Newspapers to disappear by 2040: UN agency chief

Oct 03, 2011
Newspapers will disappear and be replaced by digital versions by 2040, the UN intellectual property agency's chief has said in an interview.

Newspapers will disappear and be replaced by digital versions by 2040, the UN intellectual property agency's chief said in an interview published on Monday.

Francis Gurry, who heads the World Intellectual Property Organisation told the daily La Tribune de Geneve that "in a few years, there will no longer be printed newspapers as we know it today."

"It's an evolution. There's no good or bad about it. There are studies showing that they will disappear by 2040. In the United States, it will end in 2017," he said.

Gurry noted that in the United States there are already more sold than paper copies of newspapers. In cities, there are also fewer bookshops.

A key problem is the revenue system.

"How can find revenues to pay those who write these articles?" asked Gurry, noting that "the copyright system must be safeguarded as a mechanism to pay these writers."

Explore further: For Google's self-driving cars, learning to deal with the bizarre is essential

add to favorites email to friend print save as pdf

Related Stories

Cybersquatting disputes grow in 2010

Mar 31, 2011

The number of challenges for cybersquatting -- the misleading use of trademarks for Internet domain names -- rose by 28 percent last year, the World Intellectual Property Organisation said Thursday.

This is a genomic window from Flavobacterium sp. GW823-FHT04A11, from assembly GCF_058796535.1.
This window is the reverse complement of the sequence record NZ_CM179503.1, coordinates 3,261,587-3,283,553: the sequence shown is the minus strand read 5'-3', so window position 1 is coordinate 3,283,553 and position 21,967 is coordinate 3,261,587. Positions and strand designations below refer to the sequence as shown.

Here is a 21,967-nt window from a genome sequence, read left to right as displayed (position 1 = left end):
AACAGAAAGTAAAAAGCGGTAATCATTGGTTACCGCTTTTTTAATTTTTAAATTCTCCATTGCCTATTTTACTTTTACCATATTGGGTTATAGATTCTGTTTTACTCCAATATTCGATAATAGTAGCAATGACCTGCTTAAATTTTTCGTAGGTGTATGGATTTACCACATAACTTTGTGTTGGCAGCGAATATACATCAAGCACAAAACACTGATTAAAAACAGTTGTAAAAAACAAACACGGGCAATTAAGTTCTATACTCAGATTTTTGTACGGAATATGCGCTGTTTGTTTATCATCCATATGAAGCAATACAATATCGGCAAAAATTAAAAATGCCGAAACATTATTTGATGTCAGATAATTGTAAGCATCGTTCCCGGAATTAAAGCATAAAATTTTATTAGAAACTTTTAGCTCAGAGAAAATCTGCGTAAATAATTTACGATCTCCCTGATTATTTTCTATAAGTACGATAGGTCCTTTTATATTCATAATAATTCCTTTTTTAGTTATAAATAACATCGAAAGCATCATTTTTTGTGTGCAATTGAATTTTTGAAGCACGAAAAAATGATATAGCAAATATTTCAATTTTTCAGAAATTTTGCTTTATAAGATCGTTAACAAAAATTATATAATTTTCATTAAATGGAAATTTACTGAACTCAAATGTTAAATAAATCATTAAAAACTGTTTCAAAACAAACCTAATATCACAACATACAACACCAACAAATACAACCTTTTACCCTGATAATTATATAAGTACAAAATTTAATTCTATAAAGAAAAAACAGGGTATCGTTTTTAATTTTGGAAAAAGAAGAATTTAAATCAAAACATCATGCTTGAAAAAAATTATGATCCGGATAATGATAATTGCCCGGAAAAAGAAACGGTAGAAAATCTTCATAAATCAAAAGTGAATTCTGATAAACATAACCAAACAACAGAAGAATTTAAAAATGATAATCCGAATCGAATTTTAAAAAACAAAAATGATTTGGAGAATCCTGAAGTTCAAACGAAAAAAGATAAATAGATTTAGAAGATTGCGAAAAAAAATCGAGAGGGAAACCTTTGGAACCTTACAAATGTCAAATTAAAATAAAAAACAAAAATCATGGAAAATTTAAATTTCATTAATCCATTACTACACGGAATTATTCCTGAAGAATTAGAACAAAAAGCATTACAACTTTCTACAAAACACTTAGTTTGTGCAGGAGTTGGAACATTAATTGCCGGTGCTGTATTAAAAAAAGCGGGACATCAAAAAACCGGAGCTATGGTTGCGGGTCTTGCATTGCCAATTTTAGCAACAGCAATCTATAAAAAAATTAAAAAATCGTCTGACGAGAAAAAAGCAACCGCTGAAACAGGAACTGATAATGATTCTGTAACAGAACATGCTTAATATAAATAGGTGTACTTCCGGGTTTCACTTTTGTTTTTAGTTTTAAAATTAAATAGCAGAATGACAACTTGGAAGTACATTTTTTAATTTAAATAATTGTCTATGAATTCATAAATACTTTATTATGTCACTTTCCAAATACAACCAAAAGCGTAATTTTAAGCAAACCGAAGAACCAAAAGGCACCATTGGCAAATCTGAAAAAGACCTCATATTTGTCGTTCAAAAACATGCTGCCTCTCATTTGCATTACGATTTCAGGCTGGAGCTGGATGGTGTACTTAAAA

Google stops digitizing old newspapers

May 21, 2011

Google on Friday had stopped digitizing old newspapers as publishers sought to make money off story archives instead of having them hosted free online.

Recommended for you

Bluetooth may be the key to your future smart home

Nov 25, 2014

If you've ever considered trying to turn your house into a smart home, you've likely found the prospect expensive or technologically intimidating. That situation could soon change, thanks in part to an old ...

Self-driving cars could be the answer to congested roads

Nov 24, 2014

If cars with drivers still suffer under gridlock conditions on roads, how will driverless cars fare any better? With greater computerisation and network awareness, driverless cars may be the answer to growing ...

User comments : 0

Please sign in to add a comment. Registration is free, and takes less than a minute. Read more

Click here to reset your password.
Sign in to get notified via email when new comments are made.